Curry has become the most exciting player to watch and could (sooner than later) become the best player in the game. He’s by far the best pure shooter I’ve ever seen and has a chance to go down as the greatest jump shooter of all-time. This was his first of (what I believe to be) many MVP seasons and I look forward to watching his career progress.

Mayweather/Pacquiao: Good vs. Evil

For as long as I’ve been a sports fan, I can’t think of a busier week in sports. NHL + NBA playoffs, NFL Draft, The Kentucky Derby and the Floyd Mayweather v. Manny Pacquiao fight. You know it’s a busy week in sports when the NFL Draft isn’t dominating the headlines; those [the headlines] are being used for the fight, five years in the waiting (no not making, waiting; Mayweather was afraid to fight Pacquiao in his prime).

Just like every big sporting event, there’s a bevy of storylines to keep everyone interested until the day of the fight. The one storyline that’s garnered the most attention involves Mayweather and his relationship with women.

Mayweather is by far one of the most reprehensible human beings to ever walk this earth. He’s abused women numerous times and while he’s “paid his debt to society” he was never truly punished for his crimes. Some of that has to do with the fact that boxing doesn’t have a commissioner to hand out suspensions, and that boxing isn’t a team sport so Mayweather isn’t representing anyone except himself. I believe the real culprit to his [Mayweather’s] lack of “punishment” is from the same group that is now dubbing him a criminal; the media.

Boxing has been a dying sport since the early 90’s. Outside of Mayweather and Pacquiao, can you name another professional boxer? Mayweather has been the star of the sport for over a decade, the one person who had kept this dying sport somewhat relevant. So when he was accused several times for domestic violence and served two months in jail after pleading guilty to “misdemeanor battery domestic violence and harassment” of an ex-girlfriend and the mother of three of his children; no one really batted an eye (Yahoo Sports).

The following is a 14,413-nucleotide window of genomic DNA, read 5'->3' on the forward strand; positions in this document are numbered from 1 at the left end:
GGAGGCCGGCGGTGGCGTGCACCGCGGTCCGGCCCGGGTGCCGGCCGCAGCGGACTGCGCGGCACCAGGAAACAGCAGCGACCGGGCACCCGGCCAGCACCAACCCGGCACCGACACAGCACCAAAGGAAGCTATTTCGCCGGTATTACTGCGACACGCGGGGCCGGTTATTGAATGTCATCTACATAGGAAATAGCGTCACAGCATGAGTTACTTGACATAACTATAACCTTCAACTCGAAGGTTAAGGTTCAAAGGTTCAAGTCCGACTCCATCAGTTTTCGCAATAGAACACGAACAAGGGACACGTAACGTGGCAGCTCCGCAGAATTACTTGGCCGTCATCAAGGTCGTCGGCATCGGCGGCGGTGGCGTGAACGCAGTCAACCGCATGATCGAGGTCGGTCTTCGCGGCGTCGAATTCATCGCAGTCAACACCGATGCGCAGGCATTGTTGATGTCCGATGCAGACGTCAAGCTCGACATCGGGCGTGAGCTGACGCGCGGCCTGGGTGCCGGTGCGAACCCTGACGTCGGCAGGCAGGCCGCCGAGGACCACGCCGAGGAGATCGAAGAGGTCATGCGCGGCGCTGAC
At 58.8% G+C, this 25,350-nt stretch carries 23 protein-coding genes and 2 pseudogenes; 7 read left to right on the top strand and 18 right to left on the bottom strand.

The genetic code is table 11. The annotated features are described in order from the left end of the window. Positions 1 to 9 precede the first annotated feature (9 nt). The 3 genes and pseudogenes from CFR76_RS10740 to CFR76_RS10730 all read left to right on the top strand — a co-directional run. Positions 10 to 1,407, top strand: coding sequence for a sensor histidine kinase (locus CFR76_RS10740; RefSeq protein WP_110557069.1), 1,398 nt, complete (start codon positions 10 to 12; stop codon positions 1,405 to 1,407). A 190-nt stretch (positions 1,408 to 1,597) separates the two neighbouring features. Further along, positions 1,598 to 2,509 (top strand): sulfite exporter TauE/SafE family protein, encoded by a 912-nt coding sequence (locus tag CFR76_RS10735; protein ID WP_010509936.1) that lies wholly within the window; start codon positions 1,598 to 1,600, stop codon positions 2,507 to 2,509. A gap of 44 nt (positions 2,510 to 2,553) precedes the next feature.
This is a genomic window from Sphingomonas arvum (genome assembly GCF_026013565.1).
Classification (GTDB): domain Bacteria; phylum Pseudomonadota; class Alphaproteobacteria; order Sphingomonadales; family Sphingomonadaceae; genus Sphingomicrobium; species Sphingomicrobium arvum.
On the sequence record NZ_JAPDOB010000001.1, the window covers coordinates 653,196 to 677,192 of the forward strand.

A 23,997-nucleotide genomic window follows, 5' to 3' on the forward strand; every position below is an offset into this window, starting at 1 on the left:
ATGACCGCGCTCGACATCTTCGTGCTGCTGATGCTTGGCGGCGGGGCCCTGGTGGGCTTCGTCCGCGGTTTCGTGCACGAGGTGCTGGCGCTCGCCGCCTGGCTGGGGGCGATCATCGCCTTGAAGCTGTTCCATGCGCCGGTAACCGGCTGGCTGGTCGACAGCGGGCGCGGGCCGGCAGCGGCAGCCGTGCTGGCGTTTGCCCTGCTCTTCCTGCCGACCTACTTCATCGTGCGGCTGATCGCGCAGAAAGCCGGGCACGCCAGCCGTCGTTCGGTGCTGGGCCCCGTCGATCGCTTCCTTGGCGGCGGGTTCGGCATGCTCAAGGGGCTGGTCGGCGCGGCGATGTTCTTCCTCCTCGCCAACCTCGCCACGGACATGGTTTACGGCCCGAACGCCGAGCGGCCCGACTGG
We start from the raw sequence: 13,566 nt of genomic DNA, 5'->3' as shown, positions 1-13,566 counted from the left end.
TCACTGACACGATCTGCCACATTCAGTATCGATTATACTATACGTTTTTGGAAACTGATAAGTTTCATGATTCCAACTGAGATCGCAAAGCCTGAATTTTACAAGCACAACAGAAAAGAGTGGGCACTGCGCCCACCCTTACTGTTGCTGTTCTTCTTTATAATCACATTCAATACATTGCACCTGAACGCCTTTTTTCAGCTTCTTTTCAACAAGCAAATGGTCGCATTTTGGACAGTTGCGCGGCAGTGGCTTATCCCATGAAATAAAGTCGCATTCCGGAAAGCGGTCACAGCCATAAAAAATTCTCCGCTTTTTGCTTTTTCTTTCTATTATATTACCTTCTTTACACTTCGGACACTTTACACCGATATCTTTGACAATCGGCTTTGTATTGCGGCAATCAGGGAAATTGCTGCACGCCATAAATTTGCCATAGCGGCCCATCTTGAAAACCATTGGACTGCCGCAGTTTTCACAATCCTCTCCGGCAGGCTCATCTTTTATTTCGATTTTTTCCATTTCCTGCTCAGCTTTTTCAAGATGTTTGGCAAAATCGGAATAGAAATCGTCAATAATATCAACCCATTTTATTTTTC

The outrage that has been strung up by the media this week is laughable. Where the hell were they a few years ago (2012) when the Nevada Athletic Gaming Commission allowed Mayweather to fight after he was sentenced to 90 days in jail for the previously mentioned charge? There was no “breaking news” story on any of the major news networks, and ESPN/SportsCenter wasn’t sending Stephen A. Smith to do an all access interview with Mayweather regarding his actions. Instead the media (particularly the sports media) kept quiet, not wanting to incriminate the only star in otherwise meaningless sport.

I’m not saying that the media would have had the power to enforce the Nevada Athletic Gaming Commission to suspend Mayweather for a fight, but they could have shed some light on his deplorable actions. The amount of coverage Mayweather’s past is NOW getting is just a joke. It’s gotten to the point where any sensible person has to question the validity of these “major news networks” claiming that they’re catering to the people. Like every other company in America, three years ago this wouldn’t have given them the ratings that they’re receiving this week; in other words, we [the media] don’t care about certain news stories (or we’ll shelve them until the perfect time) unless it’s going to make us money.

The Fight:

Is there anyone who is actually rooting for Mayweather to win? What self-respecting person is honestly going to root for that man? Picking him to win the fight is one thing, but actually cheering him on is something completely different.

With that being said I believe that Mayweather is going to win the fight, although I’ll be rooting like hell for Pacquiao. I think Mayweather agreed to fight Pacquiao because he knows he has an advantage over him. Now, if they fought five years earlier, the scenario would be very different (Pacquiao would’ve destroyed him); which is why Mayweather is coward and a punk for waiting all this time to fight finally him.

There will be a true “Good vs. Evil” battle going on Saturday night, hopefully this time good will prevail.